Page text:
How TikTok Will Mature as the Next One-Stop Shop
TikTok turned five years old last month, which might be a surprise to many who thought the social media platform only emerged last year. And while it certainly gained enormous popularity and global appeal during the pandemic, this little app has come a long way from its humble beginnings as a lip-syncing app, or for anyone brave enough to call it the "new Vine" (RIP).
Helping boost its meteoric rise to international fame was the platform’s content; mostly dance challenges, memes and other sorts of creative user-generated content that relied on pop culture or zeitgeist knowledge. Where once there was the Ice Bucket Challenge — a fairly harmless viral awareness campaign that took place largely on Facebook — TikTok has, too, spawned a number of borderline dangerous viral trends. Most recently, the “Milk Crate Challenge,” featuring people climbing up on top of a very insecure pyramid of milk crates.
While it may be criticized and questioned for its viability as a serious media platform, any backlash it receives seems par for the course for a successful platform. And TikTok is proving to be a true pillar of social media — and shopping — success, rather than a one-hit-wonder.
Innovation and Partnerships as Key Drivers for Commercial Success
Not only is it now providing the same levels of fame and follower fortune for its creators as the YouTubers and Instagrammers that have gone before, TikTok is turning into a serious commerce channel in its own right.
YouTube and Instagram still command the big bucks when it comes to advertising, product placement and endorsement, but TikTok’s attractiveness to brands is clear. Earlier this year, the State of Mobile report from App Annie noted that people were spending more time on TikTok than on Facebook. In September, TikTok had also overtaken YouTube watch time, in both the U.S. and U.K.
Key to staying relevant in the social sphere is to innovate at speed. TikTok is no exception, with a dizzying array of innovations, partnerships and new approaches emerging every day. Some have said it’s the ideal medium for the attention-span-lite generation, but that would do it an injustice. The snappy, sharable format and lively content has been responsible for its rapid growth as a serious contender. And it's this innovative spirit that, applied to the platform’s commerce offering, will make it a true retail presence.
It will be interesting to see how TikTok manages to maintain its more anarchic reputation, compared to the social establishment, when going after the customer dollar. Both the platform and its creators will be keen to maintain their cachet, but will inevitably need to see volume sales to make a profit.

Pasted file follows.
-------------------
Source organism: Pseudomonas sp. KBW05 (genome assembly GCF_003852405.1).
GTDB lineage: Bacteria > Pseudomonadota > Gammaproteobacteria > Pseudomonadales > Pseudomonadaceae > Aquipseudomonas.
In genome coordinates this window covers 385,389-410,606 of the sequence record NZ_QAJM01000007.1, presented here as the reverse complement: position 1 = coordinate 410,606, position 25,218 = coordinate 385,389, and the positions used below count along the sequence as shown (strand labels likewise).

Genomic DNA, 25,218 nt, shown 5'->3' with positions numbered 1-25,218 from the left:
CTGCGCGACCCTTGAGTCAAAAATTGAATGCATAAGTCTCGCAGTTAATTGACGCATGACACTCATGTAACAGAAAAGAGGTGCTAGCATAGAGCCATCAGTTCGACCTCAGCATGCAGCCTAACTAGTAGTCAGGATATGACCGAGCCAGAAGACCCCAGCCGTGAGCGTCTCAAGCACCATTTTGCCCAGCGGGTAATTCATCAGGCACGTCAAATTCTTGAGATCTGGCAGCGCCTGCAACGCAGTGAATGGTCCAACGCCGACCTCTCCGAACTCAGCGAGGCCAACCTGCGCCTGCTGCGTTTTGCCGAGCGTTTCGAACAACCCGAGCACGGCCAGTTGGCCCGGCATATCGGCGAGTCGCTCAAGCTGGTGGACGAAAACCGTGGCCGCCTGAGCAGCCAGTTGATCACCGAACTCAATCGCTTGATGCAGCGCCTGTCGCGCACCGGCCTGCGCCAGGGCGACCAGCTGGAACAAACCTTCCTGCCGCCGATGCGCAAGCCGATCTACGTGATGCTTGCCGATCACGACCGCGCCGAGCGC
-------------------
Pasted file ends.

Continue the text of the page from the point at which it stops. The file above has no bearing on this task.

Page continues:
One trial in May 2021 involved a limited e-commerce partnership with Hype, the streetwear label (not to be confused with TikTok’s Hype House), itself treading the tricky line between mass-market success and maintaining its niche appeal. Still in the prototype phase, it’s just one of a variety of options being tested by the platform.
More established is TikTok’s link with Shopify, sealed in October 2020 when the company still had President Trump’s threat of a forced sale hanging over its U.S. operations. The latest development in this partnership gives brands the ability to soon add a shopping tab to their TikTok profiles and sync their product catalogues to create a mini storefront, linking directly an online store to checkout. Recent research suggests that almost half of TikTok users have purchased after seeing a product or service advertised, which is very promising and probably a number we can expect to continue to rise as that platform enhances its shopping offering.
Meeting TikTokers’ Expectations
Unlike the early iterations of commercial content via YouTube when there were concerns that audiences wouldn’t appreciate a sales pitch cropping up in content, the TikTok audience seems wholly receptive to shopping on the app, and the best content generates mass participation and huge virality.
In 2020, e.l.f. cosmetics developed a campaign with the Movers & Shakers agency to create the #eyeslipsface challenge, becoming the fastest-ever TikTok campaign to reach 1 billion views. The company capitalized on the success of this campaign with its subsequent e.l.f. x Chipotle collaboration (yes, you can buy guacamole and chips-inspired makeup), once again making it available on TikTok.
Notably, e.l.f. Beauty made the actual product available for sale via the NTWRK app, a kind of mobile QVC for Gen Z. This platform features exclusive products and original content from creators, seamlessly blending a shoppable entertainment environment. Brands manage to retain that sense of exclusivity while driving sales, with products coming out in scheduled "drops" rather than hosting a rather dull always-open storefront. Without a directly shoppable platform, this is TikTok’s missing link.
TikTok has clear ambitions to become an e-commerce titan, as well as a leading content platform and tastemaker. The template has already been set by the Chinese-only Douyin, which garnered sales of $26 billion in its first year. One thing is certain: TikTok, its creators and its audience all have an appetite for a shopping experience as slick and snappy as its videos.
Caroline Buckingham is client strategy director at digital marketing agency Croud.